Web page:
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                    80岁的拉夫?劳伦面临着公司史上最大的挑战

                    80岁的拉夫?劳伦面临着公司史上最大的挑战

                    葛继甫(Geoff Colvin) 2020年05月25日
                    在新冠疫情爆发之前,拉夫?劳伦刚刚带领公司度过了一场?;?。他能否再次力挽狂澜?

                    1971年,拉夫?劳伦在他的办公室内工作。图片来源:Zachary Freyman—Condé Nast via Getty Images

                    拉夫?劳伦喜欢讲他在服装行业的早期经历。那是在1967年。他设计了一些领带,想以Polo这个他新选择的品牌名称,卖给曼哈顿的多家商店。这些领带比多数领带更宽,使用的也不是传统面料。50多年后,他向一群投资者和华尔街分析师回忆这段经历时说,他特别希望能把这些领带卖给布鲁明戴尔百货店,这是“美国最热门的百货店”。布鲁明戴尔百货店的采购员说他很喜欢这些领带,只要劳伦答应两个条件他就买下这些领带:把领带的宽度做窄一些,并把领带背面的商标更换成布鲁明戴尔百货店的标志。他说:“我真得很想卖给布鲁明戴尔百货店?!钡娑哉獯位?,劳伦选择了拒绝。他说:“我不想改领带的设计,于是在拒绝之后,我离开了那里。当时我两腿发软?!?/font>

                    六个月后,布鲁明戴尔百货店打电话同意买下他的领带。

                    这成为了劳伦的人生转折点。他告诉华尔街的分析师:“如果我改了领带的设计,我今天就不会站在这里?!彼诱舛尉械玫搅酥匾钠羰荆骸跋嘈抛约??!?/font>

                    这个信念在这位白手起家的亿万富翁的事业中发挥了巨大的作用,让他成为在世的最成功的时尚设计师。他的成功源自他自创的品牌。这个品牌的历史可以追溯到布鲁明戴尔百货店给他打电话的那一天。除了Polo以外,他丰富了品牌组合,包括以他自己的名字命名的品牌,产品种类也从领带增加到男装、女装、童装、饰品、家具、餐厅、咖啡等。他一手缔造的这个品牌,其规模和业务范围是业内前所未有的。

                    拉夫劳伦公司(Ralph Lauren)是《财富》美国500强公司中使用在世创始人的姓名作为名称的两家公司之一,另外一家是嘉信理财(Charles Schwab)。(为避免混淆,我们以拉夫劳伦公司称呼公司,以劳伦称呼创始人。)公司向美国证券交易委员会提交的年度申报文件,以其执行董事长身穿旧牛仔上衣、戴着皮手套和一顶牛仔帽的照片作为封面。它可能是唯一一家这样做的公司。但是,为什么不呢?劳伦本人、拉夫劳伦这个品牌和公司三者是密不可分的。

                    现年80岁的劳伦已经有权利庆祝自己的胜利,事实上,在今年2月,他刚刚摆脱了一场由他自己造成的品牌价值?;?,但新冠疫情又令公司的业务遭到重创。在短短三个月内,由于实体店销售全部停止,公司股价从115美元下跌到70美元。(公司拒绝高管接受采访。该公司表示:“我们团队正专注于?;ね哦拥陌踩徒】?,保证我们在这场?;敝泻臀;蠖寄鼙3钟攀频匚??!保?

                    现在,劳伦在步入90岁高龄的过程中,面临着三重威胁:带领他的梦幻品牌度过这段可怕的疫情,证明电子商务对于该传奇奢侈品牌而言是可行的,并继续发展该品牌,吸引千禧一代和Z世代,而不只是吸引他们的父母。

                    与公司的业务一样,应对这场挑战的担子大都落在了劳伦肩上。他持有公司大部分股份,所以拥有绝对控股权。虽然公司近几年聘请了两位外部CEO,但从来没有人怀疑过谁才是公司真正的主事人。2015年,公司宣布一位新高管上任之后,劳伦给全体员工发了封信,里面写到:“拉夫劳伦公司是我一手创办、发展和热爱的公司?!苯裉?,我会像过去近50年一样,继续领导公司前进。我不会下台,也不会退缩。我要勇敢向前?!?/font>

                    接下来,无论成败都将系于劳伦一身。

                    一个成熟的品牌

                    要了解拉夫劳伦公司的现状,需要从该品牌如日中天的时候说起。从2010年至2015年,公司营收激增53%,达到76亿美元。其他公司可能有过未达到营收目标或者严重库存混乱等问题,但拉夫劳伦公司从未出现过这样的情况。在公司盈利的情况下,劳伦依旧在兜售一个不现实的理想化世界。2000年至2014年期间曾任公司二把手的罗杰?法拉赫说:“他的脑子里总是像在放电影一样,里面装着各种各样的创意,从产品、门店到营销和展示厅,应有尽有?!崩?劳伦不止设计服装。他还导演电影,创建了一个令人难以抗拒的平行宇宙,让人们可以逃离现实。他甚至就活在那个世界里,或者似乎是这样。他在科罗拉多州有一座占地19,000英亩的农??;在纽约贝德福德有庄园;在长岛有一座历史悠久的海滨别墅;他还收藏有全世界最优雅、被完美修复的汽车,过去几十年,这些都曾经是他营销宣传的主题。正如他曾经说过:“我做的不是衣服,而是不同的世界?!?/font>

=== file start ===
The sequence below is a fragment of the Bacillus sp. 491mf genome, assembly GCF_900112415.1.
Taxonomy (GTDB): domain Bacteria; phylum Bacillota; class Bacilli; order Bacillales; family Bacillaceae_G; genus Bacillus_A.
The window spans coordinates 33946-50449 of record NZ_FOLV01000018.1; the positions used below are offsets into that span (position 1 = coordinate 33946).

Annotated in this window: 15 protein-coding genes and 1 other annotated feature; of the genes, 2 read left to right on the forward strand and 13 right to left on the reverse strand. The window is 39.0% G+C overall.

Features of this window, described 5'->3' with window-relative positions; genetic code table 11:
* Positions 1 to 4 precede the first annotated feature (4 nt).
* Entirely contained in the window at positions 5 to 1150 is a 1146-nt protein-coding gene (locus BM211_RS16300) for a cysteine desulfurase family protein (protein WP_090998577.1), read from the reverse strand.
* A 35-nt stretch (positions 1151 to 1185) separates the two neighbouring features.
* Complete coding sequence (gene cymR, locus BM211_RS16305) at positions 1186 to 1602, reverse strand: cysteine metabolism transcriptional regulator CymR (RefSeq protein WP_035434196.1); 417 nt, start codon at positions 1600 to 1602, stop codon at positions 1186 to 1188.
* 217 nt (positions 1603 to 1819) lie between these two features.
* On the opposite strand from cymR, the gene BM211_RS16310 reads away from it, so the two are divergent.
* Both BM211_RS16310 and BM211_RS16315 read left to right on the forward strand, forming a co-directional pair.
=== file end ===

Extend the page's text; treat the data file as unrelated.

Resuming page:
零售顾问史蒂芬?丹尼斯表示,在2015年之前,公司面临的问题是:“作为一个成熟的品牌,从哪里寻找新的增长点?”拉夫劳伦公司的答案是找到那些正在增长的销售渠道。与此同时,曾在诺德斯特龙和电商公司任职的零售业资深人士凯西?格希表示,“增长主要来自折扣市场?!盩.J. Maxx和Marshalls等零售店以及梅西百货和Dillard’s等中档百货公司都表现不错。于是,拉夫劳伦公司选择与这些渠道合作。

                    其中最重要的梅西百货曾占到公司总销售额的12%。梅西百货的时任CEO特里?兰格伦说道:“2010年至2014年是梅西百货史上业绩最好的一段时期。我记得在2010年还是2011年,拉夫劳伦公司在梅西百货的销售额接近10亿美元。这对我们而言是一个重要的里程碑?!痹诿肺靼倩跸鄣乃衅放浦?,拉夫劳伦是“最出类拔萃的?!?/font>

                    2018年9月7日,纽约市,在纽约时装周期间,时尚设计师拉夫?劳伦走在拉夫?劳伦时装发布会的T台上。图片来源:Victor VIRGILE—Gamma-Rapho via Getty Images

                    所以,拉夫劳伦公司的策略在理论上是明智的,在实践中至少在一段时间内也是成功的。拉夫劳伦公司在尼曼百货和布鲁明戴尔百货店尤其是劳伦自己位于曼哈顿的旗舰店,销售旗下的高端品牌。该旗舰店是一座面积巨大、富丽堂皇的豪宅,劳伦在1986年对内部进行了翻新。当时装修人员订购了82,000平方英尺的洪都拉斯红木。梅西百货和其他大众百货商店让中产阶级消费者,有机会进入拉夫?劳伦创建的令人迷醉的世界里。

                    但这种策略很快出现了问题。

                    过度专注增长的公司管理者担心库存太少不足以供应零售商,因此他们选择了增加库存。通常情况下,商家会以原价或接近原价销售商品,但零售商包括公司自己的店铺却不会这样做。结果,百货商店为了清仓有时候会降价七成销售,有更多商品进入了折扣店。凌乱的货架和装在箱子里被无数人摸来摸去的衣服,这还是奢侈品牌吗?许多消费者给出了否定答案。这种增长策略在削弱品牌价值的同时,实际上是在破坏增长。

                    公司的销售额从小幅下滑演变成大幅减少,令人担忧的是连续几个季度保持下降趋势。在拉夫劳伦公司的历史上从未出现过这样的情况。过去20年,公司年收入曾有过一次下滑,那是在2008年至2009年毁灭性的金融?;途盟ネ似诩?,但当时的下降幅度不足1%。如今,拉夫劳伦公司身上所独有的那种魔力正在消退。

                    Kate Spade、Michael Kors、蔻驰(Coach)等奢侈品牌的领导者也曾犯过同样的根本性错误。他们都发现了资深零售业者都知道的一个规律:一个高端品牌一旦按照他们所说的“走下神坛”,要恢复原有的定位几乎无力回天。但规模庞大的拉夫劳伦公司必须这么做。

                    2015年,当公司开始走下坡路的时候,劳伦决定聘请新的管理人员。他几十年来一直没有设置首席运营官,而是把这份工作交给了经验丰富的管理者,主要是法拉赫。在法拉赫离开公司一年以后,劳伦做出了一个让时尚界震惊的举动,他从盖璞集团(Gap)的Old Navy连锁品牌挖来了斯蒂芬?拉尔森。拉尔森对Old Navy的改造令人印象深刻,他此前曾在快速时尚连锁品牌H&M工作了15年。为什么聘请一位41岁的快速时尚专家经营一个顶级品牌?劳伦告诉媒体WWD:因为他“同时兼具了设计师的敏感性和建立与发展一家公司的能力。这在业内是极其罕见的。通常情况下,人们只具备一种品质?!?/font>

                    拉尔森很快就找到了公司销量下滑的关键原因。他向投资者和分析师解释说,公司的产品从订购到摆上货架“有15个月前置时间?!倍砸患壹窘谛缘墓纠此?,这就是问题所在。例如,这意味着公司还没有看到今年春季销售季的业绩结果,也不知道零售商是否愿意订购下一季的商品,就必须要订购明年的春装。

                    所以公司的管理者通?;岫钔舛┕?;因为他们不知道零售商在今年春季的销量,也不清楚他们明年春季想要什么样的商品,为了保险起见,他们只能这样做。拉尔森说,这种“供需不匹配”意味着“我们的原价零售店在销售季开始之前就已经出现了库存过剩?!笨獯婀!霸黾恿舜傧沽?,更糟糕的是,库存会进入价值零售渠道?!闭庖踩霉何镎咧懒瞬灰酃郝蚶蚶吐椎牟?。